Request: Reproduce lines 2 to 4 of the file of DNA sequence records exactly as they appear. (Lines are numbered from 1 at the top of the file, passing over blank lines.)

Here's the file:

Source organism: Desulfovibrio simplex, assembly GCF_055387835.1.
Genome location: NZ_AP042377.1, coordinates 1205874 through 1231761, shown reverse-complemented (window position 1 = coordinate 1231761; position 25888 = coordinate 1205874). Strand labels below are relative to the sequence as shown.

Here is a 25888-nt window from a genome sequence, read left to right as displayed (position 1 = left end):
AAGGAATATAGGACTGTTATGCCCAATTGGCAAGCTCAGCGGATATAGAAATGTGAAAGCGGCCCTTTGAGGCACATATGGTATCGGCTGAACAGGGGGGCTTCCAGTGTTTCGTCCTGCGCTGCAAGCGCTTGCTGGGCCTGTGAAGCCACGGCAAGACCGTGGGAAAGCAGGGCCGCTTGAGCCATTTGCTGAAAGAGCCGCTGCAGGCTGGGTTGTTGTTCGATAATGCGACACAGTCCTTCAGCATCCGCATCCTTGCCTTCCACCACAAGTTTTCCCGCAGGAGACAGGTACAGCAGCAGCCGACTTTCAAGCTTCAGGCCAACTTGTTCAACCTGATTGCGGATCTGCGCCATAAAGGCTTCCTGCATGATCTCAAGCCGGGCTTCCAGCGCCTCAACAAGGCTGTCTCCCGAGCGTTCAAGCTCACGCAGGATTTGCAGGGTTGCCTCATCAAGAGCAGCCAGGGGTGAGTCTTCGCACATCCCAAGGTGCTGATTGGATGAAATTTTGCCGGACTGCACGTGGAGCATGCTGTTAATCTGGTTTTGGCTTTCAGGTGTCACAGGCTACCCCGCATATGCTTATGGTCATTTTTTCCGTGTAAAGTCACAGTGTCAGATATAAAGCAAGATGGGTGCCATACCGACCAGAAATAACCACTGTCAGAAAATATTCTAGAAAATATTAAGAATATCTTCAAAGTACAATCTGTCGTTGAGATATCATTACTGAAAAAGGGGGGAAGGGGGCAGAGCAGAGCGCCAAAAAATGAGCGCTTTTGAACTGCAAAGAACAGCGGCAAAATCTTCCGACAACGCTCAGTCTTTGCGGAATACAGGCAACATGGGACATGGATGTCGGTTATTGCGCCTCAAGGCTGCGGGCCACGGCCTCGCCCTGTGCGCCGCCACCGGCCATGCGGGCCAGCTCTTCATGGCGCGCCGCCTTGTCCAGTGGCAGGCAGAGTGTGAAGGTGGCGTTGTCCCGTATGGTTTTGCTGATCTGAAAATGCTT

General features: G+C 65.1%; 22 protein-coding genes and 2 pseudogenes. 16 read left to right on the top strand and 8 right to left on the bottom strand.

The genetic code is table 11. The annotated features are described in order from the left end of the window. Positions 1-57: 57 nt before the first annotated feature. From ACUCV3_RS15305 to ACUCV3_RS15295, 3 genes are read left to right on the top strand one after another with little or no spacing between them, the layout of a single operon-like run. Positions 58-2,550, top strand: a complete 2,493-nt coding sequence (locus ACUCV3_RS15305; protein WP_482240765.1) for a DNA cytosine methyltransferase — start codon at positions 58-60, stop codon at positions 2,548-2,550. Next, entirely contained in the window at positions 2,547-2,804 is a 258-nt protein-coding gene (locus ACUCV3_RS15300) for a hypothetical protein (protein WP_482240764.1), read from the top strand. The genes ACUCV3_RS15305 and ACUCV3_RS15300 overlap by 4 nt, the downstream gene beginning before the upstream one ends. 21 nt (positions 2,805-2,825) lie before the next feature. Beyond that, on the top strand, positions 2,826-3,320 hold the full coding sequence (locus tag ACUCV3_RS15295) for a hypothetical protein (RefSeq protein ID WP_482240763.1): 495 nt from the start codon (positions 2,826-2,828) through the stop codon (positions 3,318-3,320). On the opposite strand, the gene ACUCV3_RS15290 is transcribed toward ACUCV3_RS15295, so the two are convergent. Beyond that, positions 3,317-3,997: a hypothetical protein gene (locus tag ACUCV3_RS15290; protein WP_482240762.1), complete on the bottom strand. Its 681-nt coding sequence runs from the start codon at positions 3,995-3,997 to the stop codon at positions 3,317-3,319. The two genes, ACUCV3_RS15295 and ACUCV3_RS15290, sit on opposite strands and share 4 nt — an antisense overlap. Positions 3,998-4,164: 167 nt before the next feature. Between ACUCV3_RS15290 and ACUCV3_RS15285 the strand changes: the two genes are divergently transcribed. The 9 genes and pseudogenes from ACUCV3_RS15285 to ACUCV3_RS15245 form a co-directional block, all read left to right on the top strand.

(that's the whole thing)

Genome location: NZ_AP042377.1, coordinates 1205874 through 1231761, shown reverse-complemented (window position 1 = coordinate 1231761; position 25888 = coordinate 1205874). Strand labels below are relative to the sequence as shown.

Here is a 25888-nt window from a genome sequence, read left to right as displayed (position 1 = left end):
AAGGAATATAGGACTGTTATGCCCAATTGGCAAGCTCAGCGGATATAGAAATGTGAAAGCGGCCCTTTGAGGCACATATGGTATCGGCTGAACAGGGGGGCTTCCAGTGTTTCGTCCTGCGCTGCAAGCGCTTGCTGGGCCTGTGAAGCCACGGCAAGACCGTGGGAAAGCAGGGCCGCTTGAGCCATTTGCTGAAAGAGCCGCTGCAGGCTGGGTTGTTGTTCGATAATGCGACACAGTCCTTCAGCATCCGCATCCTTGCCTTCCACCACAAGTTTTCCCGCAGGAGACAGGTACAGCAGCAGCCGACTTTCAAGCTTCAGGCCAACTTGTTCAACCTGATTGCGGATCTGCGCCATAAAGGCTTCCTGCATGATCTCAAGCCGGGCTTCCAGCGCCTCAACAAGGCTGTCTCCCGAGCGTTCAAGCTCACGCAGGATTTGCAGGGTTGCCTCATCAAGAGCAGCCAGGGGTGAGTCTTCGCACATCCCAAGGTGCTGATTGGATGAAATTTTGCCGGACTGCACGTGGAGCATGCTGTTAATCTGGTTTTGGCTTTCAGGTGTCACAGGCTACCCCGCATATGCTTATGGTCATTTTTTCCGTGTAAAGTCACAGTGTCAGATATAAAGCAAGATGGGTGCCATACCGACCAGAAATAACCACTGTCAGAAAATATTCTAGAAAATATTAAGAATATCTTCAAAGTACAATCTGTCGTTGAGATATCATTACTGAAAAAGGGGGGAAGGGGGCAGAGCAGAGCGCCAAAAAATGAGCGCTTTTGAACTGCAAAGAACAGCGGCAAAATCTTCCGACAACGCTCAGTCTTTGCGGAATACAGGCAACATGGGACATGGATGTCGGTTATTGCGCCTCAAGGCTGCGGGCCACGGCCTCGCCCTGTGCGCCGCCACCGGCCATGCGGGCCAGCTCTTCATGGCGCGCCGCCTTGTCCAGTGGCAGGCAGAGTGTGAAGGTGGCGTTGTCCCGTATGGTTTTGCTGATCTGAAAATGCTT